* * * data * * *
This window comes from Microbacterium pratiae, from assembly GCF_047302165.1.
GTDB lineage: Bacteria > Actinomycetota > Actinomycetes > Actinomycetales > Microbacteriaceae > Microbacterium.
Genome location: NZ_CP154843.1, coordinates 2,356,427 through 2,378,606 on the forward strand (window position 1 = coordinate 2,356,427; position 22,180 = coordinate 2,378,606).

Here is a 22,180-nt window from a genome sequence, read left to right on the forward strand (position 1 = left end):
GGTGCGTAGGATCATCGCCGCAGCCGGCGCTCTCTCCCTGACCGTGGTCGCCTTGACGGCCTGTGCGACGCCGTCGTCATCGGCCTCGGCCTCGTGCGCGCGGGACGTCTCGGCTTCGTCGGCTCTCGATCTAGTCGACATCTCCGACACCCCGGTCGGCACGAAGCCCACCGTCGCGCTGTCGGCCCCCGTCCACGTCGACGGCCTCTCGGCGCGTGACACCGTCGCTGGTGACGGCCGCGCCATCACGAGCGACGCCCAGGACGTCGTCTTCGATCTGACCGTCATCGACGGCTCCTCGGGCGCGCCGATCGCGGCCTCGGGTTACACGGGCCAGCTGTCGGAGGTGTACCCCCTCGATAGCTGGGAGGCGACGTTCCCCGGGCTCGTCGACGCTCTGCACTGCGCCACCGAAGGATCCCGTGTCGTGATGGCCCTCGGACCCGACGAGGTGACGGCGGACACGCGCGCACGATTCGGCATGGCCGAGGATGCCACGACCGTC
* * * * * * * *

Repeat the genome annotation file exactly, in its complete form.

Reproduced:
This window comes from Microbacterium pratiae, from assembly GCF_047302165.1.
GTDB lineage: Bacteria > Actinomycetota > Actinomycetes > Actinomycetales > Microbacteriaceae > Microbacterium.
Genome location: NZ_CP154843.1, coordinates 2,356,427 through 2,378,606 on the forward strand (window position 1 = coordinate 2,356,427; position 22,180 = coordinate 2,378,606).

Here is a 22,180-nt window from a genome sequence, read left to right on the forward strand (position 1 = left end):
GGTGCGTAGGATCATCGCCGCAGCCGGCGCTCTCTCCCTGACCGTGGTCGCCTTGACGGCCTGTGCGACGCCGTCGTCATCGGCCTCGGCCTCGTGCGCGCGGGACGTCTCGGCTTCGTCGGCTCTCGATCTAGTCGACATCTCCGACACCCCGGTCGGCACGAAGCCCACCGTCGCGCTGTCGGCCCCCGTCCACGTCGACGGCCTCTCGGCGCGTGACACCGTCGCTGGTGACGGCCGCGCCATCACGAGCGACGCCCAGGACGTCGTCTTCGATCTGACCGTCATCGACGGCTCCTCGGGCGCGCCGATCGCGGCCTCGGGTTACACGGGCCAGCTGTCGGAGGTGTACCCCCTCGATAGCTGGGAGGCGACGTTCCCCGGGCTCGTCGACGCTCTGCACTGCGCCACCGAAGGATCCCGTGTCGTGATGGCCCTCGGACCCGACGAGGTGACGGCGGACACGCGCGCACGATTCGGCATGGCCGAGGATGCCACGACCGTC